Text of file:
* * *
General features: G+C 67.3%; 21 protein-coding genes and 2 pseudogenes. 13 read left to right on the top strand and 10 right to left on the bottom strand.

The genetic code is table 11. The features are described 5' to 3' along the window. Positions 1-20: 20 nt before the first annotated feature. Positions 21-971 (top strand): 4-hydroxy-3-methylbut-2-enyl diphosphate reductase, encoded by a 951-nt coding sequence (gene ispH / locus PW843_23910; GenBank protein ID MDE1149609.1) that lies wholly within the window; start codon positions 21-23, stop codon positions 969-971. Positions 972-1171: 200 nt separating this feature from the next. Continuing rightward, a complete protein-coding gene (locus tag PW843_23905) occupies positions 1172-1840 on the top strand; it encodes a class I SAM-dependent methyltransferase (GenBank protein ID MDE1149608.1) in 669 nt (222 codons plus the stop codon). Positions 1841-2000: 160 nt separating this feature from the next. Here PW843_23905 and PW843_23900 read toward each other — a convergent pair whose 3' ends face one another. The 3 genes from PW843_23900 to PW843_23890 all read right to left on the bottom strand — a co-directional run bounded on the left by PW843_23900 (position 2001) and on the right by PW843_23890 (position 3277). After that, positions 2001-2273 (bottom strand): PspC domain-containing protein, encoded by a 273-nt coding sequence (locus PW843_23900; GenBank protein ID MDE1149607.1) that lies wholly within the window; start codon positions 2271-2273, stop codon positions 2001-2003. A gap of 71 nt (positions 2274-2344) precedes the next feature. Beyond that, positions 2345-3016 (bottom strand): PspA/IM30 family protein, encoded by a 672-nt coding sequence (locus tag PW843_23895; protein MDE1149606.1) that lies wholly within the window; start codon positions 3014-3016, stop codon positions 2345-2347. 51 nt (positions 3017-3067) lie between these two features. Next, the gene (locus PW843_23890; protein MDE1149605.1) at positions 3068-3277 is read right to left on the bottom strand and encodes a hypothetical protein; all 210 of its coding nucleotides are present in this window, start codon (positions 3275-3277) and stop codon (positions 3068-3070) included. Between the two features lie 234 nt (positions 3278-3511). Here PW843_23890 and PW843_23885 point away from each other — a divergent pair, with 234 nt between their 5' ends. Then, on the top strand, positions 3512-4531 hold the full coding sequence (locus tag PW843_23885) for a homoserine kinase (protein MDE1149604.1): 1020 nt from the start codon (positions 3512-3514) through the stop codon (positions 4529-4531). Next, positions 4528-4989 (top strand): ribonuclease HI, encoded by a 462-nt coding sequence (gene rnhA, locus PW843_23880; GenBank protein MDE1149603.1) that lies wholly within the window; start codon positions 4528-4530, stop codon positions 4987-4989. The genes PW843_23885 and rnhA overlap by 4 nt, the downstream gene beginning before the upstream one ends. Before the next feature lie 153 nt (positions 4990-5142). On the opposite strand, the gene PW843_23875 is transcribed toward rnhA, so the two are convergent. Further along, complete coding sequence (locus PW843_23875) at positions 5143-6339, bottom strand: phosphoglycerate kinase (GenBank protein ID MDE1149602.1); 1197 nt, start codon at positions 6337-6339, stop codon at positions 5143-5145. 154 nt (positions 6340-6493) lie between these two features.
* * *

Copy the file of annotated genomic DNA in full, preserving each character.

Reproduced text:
General features: G+C 67.3%; 21 protein-coding genes and 2 pseudogenes. 13 read left to right on the top strand and 10 right to left on the bottom strand.

The genetic code is table 11. The features are described 5' to 3' along the window. Positions 1-20: 20 nt before the first annotated feature. Positions 21-971 (top strand): 4-hydroxy-3-methylbut-2-enyl diphosphate reductase, encoded by a 951-nt coding sequence (gene ispH / locus PW843_23910; GenBank protein ID MDE1149609.1) that lies wholly within the window; start codon positions 21-23, stop codon positions 969-971. Positions 972-1171: 200 nt separating this feature from the next. Continuing rightward, a complete protein-coding gene (locus tag PW843_23905) occupies positions 1172-1840 on the top strand; it encodes a class I SAM-dependent methyltransferase (GenBank protein ID MDE1149608.1) in 669 nt (222 codons plus the stop codon). Positions 1841-2000: 160 nt separating this feature from the next. Here PW843_23905 and PW843_23900 read toward each other — a convergent pair whose 3' ends face one another. The 3 genes from PW843_23900 to PW843_23890 all read right to left on the bottom strand — a co-directional run bounded on the left by PW843_23900 (position 2001) and on the right by PW843_23890 (position 3277). After that, positions 2001-2273 (bottom strand): PspC domain-containing protein, encoded by a 273-nt coding sequence (locus PW843_23900; GenBank protein ID MDE1149607.1) that lies wholly within the window; start codon positions 2271-2273, stop codon positions 2001-2003. A gap of 71 nt (positions 2274-2344) precedes the next feature. Beyond that, positions 2345-3016 (bottom strand): PspA/IM30 family protein, encoded by a 672-nt coding sequence (locus tag PW843_23895; protein MDE1149606.1) that lies wholly within the window; start codon positions 3014-3016, stop codon positions 2345-2347. 51 nt (positions 3017-3067) lie between these two features. Next, the gene (locus PW843_23890; protein MDE1149605.1) at positions 3068-3277 is read right to left on the bottom strand and encodes a hypothetical protein; all 210 of its coding nucleotides are present in this window, start codon (positions 3275-3277) and stop codon (positions 3068-3070) included. Between the two features lie 234 nt (positions 3278-3511). Here PW843_23890 and PW843_23885 point away from each other — a divergent pair, with 234 nt between their 5' ends. Then, on the top strand, positions 3512-4531 hold the full coding sequence (locus tag PW843_23885) for a homoserine kinase (protein MDE1149604.1): 1020 nt from the start codon (positions 3512-3514) through the stop codon (positions 4529-4531). Next, positions 4528-4989 (top strand): ribonuclease HI, encoded by a 462-nt coding sequence (gene rnhA, locus PW843_23880; GenBank protein MDE1149603.1) that lies wholly within the window; start codon positions 4528-4530, stop codon positions 4987-4989. The genes PW843_23885 and rnhA overlap by 4 nt, the downstream gene beginning before the upstream one ends. Before the next feature lie 153 nt (positions 4990-5142). On the opposite strand, the gene PW843_23875 is transcribed toward rnhA, so the two are convergent. Further along, complete coding sequence (locus PW843_23875) at positions 5143-6339, bottom strand: phosphoglycerate kinase (GenBank protein ID MDE1149602.1); 1197 nt, start codon at positions 6337-6339, stop codon at positions 5143-5145. 154 nt (positions 6340-6493) lie between these two features.